Fossil Group (FOSL) appears to be a significantly mispriced global luxury good company with extremely low market expectations. The company designs, develops, markets, and distributes fashion watches, jewelry and accessories for their owned brands (Fossil, Michele, Skagen, Watch Station and Zodiac) and licensed brands (Armani Exchange, Emporio Armani, Diesel, Kate Spade NY, DKNY, Michael Kors and Tony Burch). The company recently announced a significant transformation plan that management expects to generate $300M of operating income benefits by 2025, more than 20% of annual revenue! The plan will focus on improving sales productivity (digital first approach, redesigning pricing/promotions and closing non-profitable stores), reengineering operations, streamlining overhead, and improving capital efficiency. With ongoing headwinds to company sales in the near term the current share price is discounting limited future benefits from the transformation plan. Fossil current share price is below cash per share on the balance sheet, a deep discount to the $6+ tangible book value.

chart: Fossil group EV/Sales

Source: Thomson Reuters

Their net asset reproduction value remains in excess of $1B. Success on the transformation plan would likely mean significant upside potential, possibly 5 to 10x the current share price as normalized free cash flow should be greater than the current market capitalization. For comparison, we would highlight Tapestry, Inc.’s (TPR) recent acquisition of Capri Holdings (CPRI) in the luxury marketplace at an Enterprise Value to Revenue multiple of 1.5x, significantly higher than Fossil’s current valuation at less than .1x, suggesting significant embedded value potential from a successful transformation.

Recently, the Deep Value Select strategy achieved its 5-year anniversary. Over the past 5 years, the strategy has generated annualized returns net of fees of +27.8% versus S&P 1500 Value Index at 8.1%. What makes us excited about the future is that more than 75% of our historical investment returns have been generated by investments that are no longer in the portfolio. We have redeployed these historical successful investment gains into new investment opportunities and increased positions in holdings that have lagged the overall portfolio. We believe the Deep Value Select strategy is unique, providing clients significant exposure to severely mispriced small-cap equities today. The Deep Value Select strategy is a very concentrated portfolio investing mostly in significantly mispriced cyclicals and companies going through multi-year transformations. Our investment holdings tend to be significantly out of favor, leading to a limited number of analysts following the companies, and allowing us to take advantage of greater marketplace inefficiencies. While some of our investments may require a longer investment time horizon, we believe market expectations for the strategy’s investments remain extremely low and hold the potential for significant improvement in future operations and valuation expansion.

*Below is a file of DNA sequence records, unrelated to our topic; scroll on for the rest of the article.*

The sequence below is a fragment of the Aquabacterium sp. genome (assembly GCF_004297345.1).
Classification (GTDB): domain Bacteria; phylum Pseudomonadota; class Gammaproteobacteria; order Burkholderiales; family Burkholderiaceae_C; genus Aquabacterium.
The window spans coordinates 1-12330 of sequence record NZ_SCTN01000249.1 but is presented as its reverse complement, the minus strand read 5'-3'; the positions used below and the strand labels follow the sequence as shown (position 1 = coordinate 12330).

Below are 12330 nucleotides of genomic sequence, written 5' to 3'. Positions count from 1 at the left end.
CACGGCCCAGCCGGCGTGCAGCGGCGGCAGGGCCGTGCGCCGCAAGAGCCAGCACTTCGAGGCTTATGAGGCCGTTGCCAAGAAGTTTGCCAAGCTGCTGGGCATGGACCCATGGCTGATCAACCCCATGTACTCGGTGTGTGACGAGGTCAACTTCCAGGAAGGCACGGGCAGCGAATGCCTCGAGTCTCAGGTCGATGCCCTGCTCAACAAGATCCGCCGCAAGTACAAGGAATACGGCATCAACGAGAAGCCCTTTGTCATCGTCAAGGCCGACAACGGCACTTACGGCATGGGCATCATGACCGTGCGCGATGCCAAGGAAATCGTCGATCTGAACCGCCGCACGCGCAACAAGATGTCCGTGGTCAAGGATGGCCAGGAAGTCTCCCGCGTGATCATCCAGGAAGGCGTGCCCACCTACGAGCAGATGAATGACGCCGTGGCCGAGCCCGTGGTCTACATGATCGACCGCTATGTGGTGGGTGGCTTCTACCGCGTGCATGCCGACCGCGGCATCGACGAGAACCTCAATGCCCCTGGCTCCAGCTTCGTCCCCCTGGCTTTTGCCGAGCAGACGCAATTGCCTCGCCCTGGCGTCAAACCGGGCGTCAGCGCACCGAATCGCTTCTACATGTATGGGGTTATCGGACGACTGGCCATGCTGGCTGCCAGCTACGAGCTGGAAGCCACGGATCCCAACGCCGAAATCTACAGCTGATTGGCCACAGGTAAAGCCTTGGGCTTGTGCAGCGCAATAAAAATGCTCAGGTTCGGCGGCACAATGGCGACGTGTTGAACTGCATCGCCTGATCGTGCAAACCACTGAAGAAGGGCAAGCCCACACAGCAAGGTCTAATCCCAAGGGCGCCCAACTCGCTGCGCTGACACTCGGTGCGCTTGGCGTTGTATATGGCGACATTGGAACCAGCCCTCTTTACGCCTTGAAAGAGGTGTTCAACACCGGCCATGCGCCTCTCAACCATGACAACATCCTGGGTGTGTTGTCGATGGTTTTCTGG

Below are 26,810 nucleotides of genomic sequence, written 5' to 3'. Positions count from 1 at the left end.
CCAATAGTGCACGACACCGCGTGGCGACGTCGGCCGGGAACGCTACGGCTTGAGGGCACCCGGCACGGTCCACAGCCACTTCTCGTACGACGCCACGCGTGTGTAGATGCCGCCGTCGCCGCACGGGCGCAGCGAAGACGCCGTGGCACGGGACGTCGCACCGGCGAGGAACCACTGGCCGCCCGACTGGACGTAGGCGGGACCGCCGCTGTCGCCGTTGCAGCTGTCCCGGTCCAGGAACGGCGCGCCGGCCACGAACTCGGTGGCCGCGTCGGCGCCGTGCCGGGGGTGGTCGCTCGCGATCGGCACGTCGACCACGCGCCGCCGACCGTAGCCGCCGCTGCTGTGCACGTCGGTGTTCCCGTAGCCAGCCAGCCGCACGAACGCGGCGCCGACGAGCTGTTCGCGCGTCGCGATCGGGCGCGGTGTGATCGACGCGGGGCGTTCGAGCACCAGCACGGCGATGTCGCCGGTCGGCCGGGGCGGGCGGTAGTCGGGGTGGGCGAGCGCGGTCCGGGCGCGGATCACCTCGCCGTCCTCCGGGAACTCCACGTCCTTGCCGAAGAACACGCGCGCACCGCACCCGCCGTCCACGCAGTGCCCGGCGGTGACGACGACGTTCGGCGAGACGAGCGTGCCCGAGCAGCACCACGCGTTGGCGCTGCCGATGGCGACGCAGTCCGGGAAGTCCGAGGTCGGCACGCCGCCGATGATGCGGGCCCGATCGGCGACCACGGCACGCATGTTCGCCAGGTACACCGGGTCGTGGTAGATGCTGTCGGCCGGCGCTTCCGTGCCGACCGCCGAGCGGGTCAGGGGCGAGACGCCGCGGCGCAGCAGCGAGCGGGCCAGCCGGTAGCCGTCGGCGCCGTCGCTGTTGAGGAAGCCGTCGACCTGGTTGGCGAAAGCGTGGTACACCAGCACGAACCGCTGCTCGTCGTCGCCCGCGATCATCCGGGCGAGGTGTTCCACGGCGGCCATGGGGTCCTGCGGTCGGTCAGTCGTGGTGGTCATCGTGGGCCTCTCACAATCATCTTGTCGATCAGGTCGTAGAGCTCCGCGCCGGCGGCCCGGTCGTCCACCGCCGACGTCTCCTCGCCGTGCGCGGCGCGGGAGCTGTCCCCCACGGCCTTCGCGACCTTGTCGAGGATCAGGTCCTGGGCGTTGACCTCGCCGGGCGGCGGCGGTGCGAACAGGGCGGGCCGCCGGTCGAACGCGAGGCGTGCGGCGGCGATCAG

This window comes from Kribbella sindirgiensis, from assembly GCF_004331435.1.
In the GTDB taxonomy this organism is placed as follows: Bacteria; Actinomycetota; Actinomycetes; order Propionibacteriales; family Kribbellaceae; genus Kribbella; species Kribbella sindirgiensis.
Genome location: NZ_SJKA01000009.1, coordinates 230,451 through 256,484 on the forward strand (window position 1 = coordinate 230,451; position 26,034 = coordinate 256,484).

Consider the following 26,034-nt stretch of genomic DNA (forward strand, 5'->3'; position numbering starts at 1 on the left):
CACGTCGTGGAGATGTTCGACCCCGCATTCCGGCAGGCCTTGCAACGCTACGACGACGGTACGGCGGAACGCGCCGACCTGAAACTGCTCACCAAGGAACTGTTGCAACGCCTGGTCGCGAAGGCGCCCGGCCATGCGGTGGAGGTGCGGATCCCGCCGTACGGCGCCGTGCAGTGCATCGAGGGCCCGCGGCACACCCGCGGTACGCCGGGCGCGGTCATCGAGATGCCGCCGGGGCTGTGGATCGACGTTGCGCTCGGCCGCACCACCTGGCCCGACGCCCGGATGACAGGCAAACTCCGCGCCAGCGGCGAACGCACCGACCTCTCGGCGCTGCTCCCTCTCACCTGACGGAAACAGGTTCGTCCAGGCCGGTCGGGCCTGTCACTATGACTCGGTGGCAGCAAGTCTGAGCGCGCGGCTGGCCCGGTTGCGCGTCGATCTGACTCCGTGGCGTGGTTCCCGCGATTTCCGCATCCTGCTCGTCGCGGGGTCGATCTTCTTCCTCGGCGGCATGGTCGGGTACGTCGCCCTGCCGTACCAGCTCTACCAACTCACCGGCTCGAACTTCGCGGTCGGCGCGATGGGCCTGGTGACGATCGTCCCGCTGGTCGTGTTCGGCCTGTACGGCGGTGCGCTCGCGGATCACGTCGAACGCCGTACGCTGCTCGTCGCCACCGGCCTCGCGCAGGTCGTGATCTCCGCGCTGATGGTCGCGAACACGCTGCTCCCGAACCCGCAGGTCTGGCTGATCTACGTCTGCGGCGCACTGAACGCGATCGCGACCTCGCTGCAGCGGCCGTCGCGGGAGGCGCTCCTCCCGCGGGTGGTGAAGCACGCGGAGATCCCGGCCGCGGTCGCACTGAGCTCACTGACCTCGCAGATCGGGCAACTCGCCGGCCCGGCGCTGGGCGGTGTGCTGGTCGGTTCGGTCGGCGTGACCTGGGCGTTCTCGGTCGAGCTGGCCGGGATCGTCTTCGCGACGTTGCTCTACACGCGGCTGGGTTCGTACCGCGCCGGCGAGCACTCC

We thank our clients for their ongoing long-term partnership and remain focused on generating attractive long-term returns.

Dan Lysik, CFA


Deep Value Select Strategy Composite Performance (%) as of 9/30/2023

QTD YTD 1-Year 3-Year 5-Year Since Inception (10/1/18)
Deep Value Select Strategy (Gross of Fees) 15.77% 9.37% 47.63% 43.78% 29.04% 29.04%
Deep Value Select Strategy (Net of Fees) 15.50% 8.56% 46.21% 42.40% 27.78% 27.78%
S&P 1500 Value Index -4.20% 6.98% 21.41% 13.68% 8.12% 8.12%

Performance greater than one year is annualized. Past performance is no guarantee of future results. No representation is being made that any account will or is likely to achieve profits or losses similar to those shown. Portfolio holdings are subject to change at any time. For important performance information, please reference the Deep Value Select GIPS Composite Disclosure.


Disclosure:

References to specific securities are for illustrative purposes only. Portfolio composition is shown as of a point in time and is subject to change without notice.

Contributors and Detractors mentioned above are those holdings that had the greatest effect on the Strategy’s composite performance for the quarter. For information on how Contributor/Detractor data are calculated and their effect on composite performance, contact us. For more information about Miller Value management fees, please contact us.

The S&P 500 Index is a market capitalization-weighted index of 500 widely held common stocks. The S&P 1500 Value Index draws constituents from the S&P 1500 Index. Value is measured on three factors: the ratios of book value, earnings, and sales to price. The S&P 1500 Pure Value Index draws constituents from the S&P 1500 Index. Value is measured on three factors: the ratios of book value, earnings, and sales to price. S&P Pure Value Indices include only those components of the parent index that exhibit strong value characteristics, and weights them by value score. The S&P 600 SmallCap Value Index tracks the value stocks in the S&P 600 SmallCap Index, identified by three factors: book value, earnings and sales to price. The S&P Composite 1500 Growth Index measures growth stocks using three factors: sales growth, the ratio of earnings change to price, and momentum. S&P Style Indices divide the complete market capitalization of each parent index into growth and value segments. Constituents are drawn from the S&P 1500® which combines the S&P 500®, S&P MidCap 400® and the S&P SmallCap 600®. An investor cannot invest directly in an index. Unmanaged index returns do not reflect any fees, expenses or sales charges.

Any views expressed are subject to change at any time, and Miller Value Partners disclaims any responsibility to update such views. The information presented should not be considered a recommendation to purchase or sell any security and should not be relied upon as investment advice. It should not be assumed that any purchase or sale decisions will be profitable or will equal the performance of any security mentioned. Past performance is no guarantee of future results, and there is no guarantee dividends will be paid or continued.

©2023 Miller Value Partners, LLC


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Editor’s Note: The summary bullets for this article were chosen by Seeking Alpha editors.

Editor’s Note: This article covers one or more microcap stocks. Please be aware of the risks associated with these stocks.